Even though, the firm documentation of the CAROTAR Rules, 2020 will help in mitigating the exploitation of the Free Trade Documents (FTA’s) by the importers, nevertheless, it might lead increase in the exploitation of powers by the officers concerned and corruption practices. Point 5 of the CAROTAR Rules gives extensive powers to the Principle Commissioner of the customs and the Commissioner of Customs to disallow the claim of preferential rate of duty without any verification. This arbitrary power with the officers can lead to unreasonable denial of the importers claims and increase in cases of bribery for getting the claims accepted. Moreover, The above rule contradicts to the Rules of Origin such as Customs Tariff (Determination of Origin of Goods under the Comprehensive Economic Cooperation Agreement between Republic of India and Republic of Singapore), where the verification process is mandatory and does not work on the discretion of officer concerned.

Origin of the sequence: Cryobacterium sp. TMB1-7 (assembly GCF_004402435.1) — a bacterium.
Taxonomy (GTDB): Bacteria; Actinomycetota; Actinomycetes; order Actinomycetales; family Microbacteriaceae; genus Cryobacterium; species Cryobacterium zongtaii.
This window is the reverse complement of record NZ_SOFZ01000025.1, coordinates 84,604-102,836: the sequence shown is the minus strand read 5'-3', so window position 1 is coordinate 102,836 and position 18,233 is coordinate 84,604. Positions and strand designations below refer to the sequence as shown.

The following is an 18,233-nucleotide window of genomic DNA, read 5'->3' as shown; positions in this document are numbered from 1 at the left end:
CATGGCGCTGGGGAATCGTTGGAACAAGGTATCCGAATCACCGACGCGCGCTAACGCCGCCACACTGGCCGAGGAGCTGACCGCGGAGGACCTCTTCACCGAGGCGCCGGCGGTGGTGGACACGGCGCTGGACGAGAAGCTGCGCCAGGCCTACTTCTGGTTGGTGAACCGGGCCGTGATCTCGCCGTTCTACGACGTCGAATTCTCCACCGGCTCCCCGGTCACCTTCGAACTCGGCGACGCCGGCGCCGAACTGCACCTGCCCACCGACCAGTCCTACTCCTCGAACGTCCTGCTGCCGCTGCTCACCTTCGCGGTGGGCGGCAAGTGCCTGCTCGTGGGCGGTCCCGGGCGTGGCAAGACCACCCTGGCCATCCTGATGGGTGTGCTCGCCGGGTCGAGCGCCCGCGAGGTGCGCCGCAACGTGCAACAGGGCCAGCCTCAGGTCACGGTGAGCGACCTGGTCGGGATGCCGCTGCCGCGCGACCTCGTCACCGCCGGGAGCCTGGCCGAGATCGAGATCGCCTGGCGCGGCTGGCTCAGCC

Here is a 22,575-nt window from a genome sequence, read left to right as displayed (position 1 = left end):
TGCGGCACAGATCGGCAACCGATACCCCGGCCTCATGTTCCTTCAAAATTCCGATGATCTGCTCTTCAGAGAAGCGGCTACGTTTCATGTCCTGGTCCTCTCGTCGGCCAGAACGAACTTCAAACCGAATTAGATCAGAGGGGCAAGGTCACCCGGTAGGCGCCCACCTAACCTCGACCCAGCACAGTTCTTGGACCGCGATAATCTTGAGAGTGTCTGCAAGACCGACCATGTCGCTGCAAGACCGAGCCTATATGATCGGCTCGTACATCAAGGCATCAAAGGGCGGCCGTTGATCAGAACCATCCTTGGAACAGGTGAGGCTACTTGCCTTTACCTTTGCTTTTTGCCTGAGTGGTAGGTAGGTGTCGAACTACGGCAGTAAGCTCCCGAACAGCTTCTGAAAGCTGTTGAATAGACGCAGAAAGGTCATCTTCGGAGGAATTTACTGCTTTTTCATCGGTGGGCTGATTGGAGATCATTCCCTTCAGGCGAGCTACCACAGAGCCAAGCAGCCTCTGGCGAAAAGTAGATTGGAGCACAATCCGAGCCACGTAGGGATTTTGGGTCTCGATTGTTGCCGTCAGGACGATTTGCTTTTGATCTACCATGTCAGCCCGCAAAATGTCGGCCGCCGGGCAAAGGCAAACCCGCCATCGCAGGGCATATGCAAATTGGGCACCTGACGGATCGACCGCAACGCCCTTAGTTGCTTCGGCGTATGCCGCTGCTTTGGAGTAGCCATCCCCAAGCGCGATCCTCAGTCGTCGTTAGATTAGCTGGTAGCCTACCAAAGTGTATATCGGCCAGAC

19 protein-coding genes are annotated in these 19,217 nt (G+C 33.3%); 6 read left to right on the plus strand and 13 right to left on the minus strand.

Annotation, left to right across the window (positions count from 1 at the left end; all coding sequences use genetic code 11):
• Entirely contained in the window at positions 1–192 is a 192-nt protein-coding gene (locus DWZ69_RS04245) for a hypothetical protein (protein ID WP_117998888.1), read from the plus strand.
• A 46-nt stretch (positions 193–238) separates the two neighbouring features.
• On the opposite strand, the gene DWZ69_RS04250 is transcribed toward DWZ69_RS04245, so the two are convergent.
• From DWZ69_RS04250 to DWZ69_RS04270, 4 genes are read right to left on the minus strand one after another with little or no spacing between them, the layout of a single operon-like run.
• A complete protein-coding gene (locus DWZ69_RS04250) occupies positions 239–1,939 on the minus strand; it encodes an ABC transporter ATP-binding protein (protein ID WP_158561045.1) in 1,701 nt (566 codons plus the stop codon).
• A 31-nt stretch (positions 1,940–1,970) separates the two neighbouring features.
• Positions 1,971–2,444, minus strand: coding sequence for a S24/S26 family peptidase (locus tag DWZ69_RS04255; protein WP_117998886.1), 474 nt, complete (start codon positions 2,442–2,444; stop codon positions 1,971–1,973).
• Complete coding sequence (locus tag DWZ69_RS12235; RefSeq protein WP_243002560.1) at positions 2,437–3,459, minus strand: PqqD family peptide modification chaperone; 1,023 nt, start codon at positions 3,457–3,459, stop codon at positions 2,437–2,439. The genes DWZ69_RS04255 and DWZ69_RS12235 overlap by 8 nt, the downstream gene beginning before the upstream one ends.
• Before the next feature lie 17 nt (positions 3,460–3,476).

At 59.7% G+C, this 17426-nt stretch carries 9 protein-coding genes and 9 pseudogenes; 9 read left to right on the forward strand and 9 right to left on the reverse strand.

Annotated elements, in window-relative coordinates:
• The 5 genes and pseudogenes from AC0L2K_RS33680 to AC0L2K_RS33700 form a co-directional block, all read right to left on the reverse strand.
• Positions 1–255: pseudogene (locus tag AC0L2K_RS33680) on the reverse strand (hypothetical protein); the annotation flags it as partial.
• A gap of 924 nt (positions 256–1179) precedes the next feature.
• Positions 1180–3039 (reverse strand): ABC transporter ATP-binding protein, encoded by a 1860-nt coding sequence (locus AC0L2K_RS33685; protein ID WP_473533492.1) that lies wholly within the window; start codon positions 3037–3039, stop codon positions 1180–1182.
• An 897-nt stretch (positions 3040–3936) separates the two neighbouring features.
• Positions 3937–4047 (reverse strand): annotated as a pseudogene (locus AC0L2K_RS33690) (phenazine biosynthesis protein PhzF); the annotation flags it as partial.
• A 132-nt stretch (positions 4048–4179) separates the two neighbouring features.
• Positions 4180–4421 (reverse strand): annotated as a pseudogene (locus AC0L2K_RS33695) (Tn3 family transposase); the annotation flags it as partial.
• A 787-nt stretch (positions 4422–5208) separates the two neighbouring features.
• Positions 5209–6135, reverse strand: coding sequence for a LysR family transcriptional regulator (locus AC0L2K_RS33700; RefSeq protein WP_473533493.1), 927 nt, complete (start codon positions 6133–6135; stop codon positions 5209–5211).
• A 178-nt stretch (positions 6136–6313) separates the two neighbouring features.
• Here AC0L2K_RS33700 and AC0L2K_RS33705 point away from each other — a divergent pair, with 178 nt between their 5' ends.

Further, point 6(7) of the COROTAR Rules, 2020, provides the officer an option to deny the claim of preferential rate to the importer in case the Verification Authority fails to respond to the verification request or to provide the requested information in the manner as specified under the CAROTAR Rules read with Rules of Origin. The above provision goes against the principle of natural justice as it imposes undue liability on the importer for the mistake committed on the part of verification authority.


The intent behind the introduction of the CAROTAR Rules was to prevent the traders from claiming concessions and benefits by abusing the provisions of the FTA and subsequently protect the interests of the domestic traders. Notwithstanding the benefits and the limitations of the CAROTAR Rules, it is certain that the traders would now undergo an extensive scrutiny while importing various goods. The rules came into effect a week prior i.e. September 21, 2020 and thus, its effectiveness cannot be gauged to the fullest at this point of time.

[i] CAROTAR Rules, 2020, Ministry of Finance, Department of Finance, No. 81/2020- Customs (N.T.), Point 8.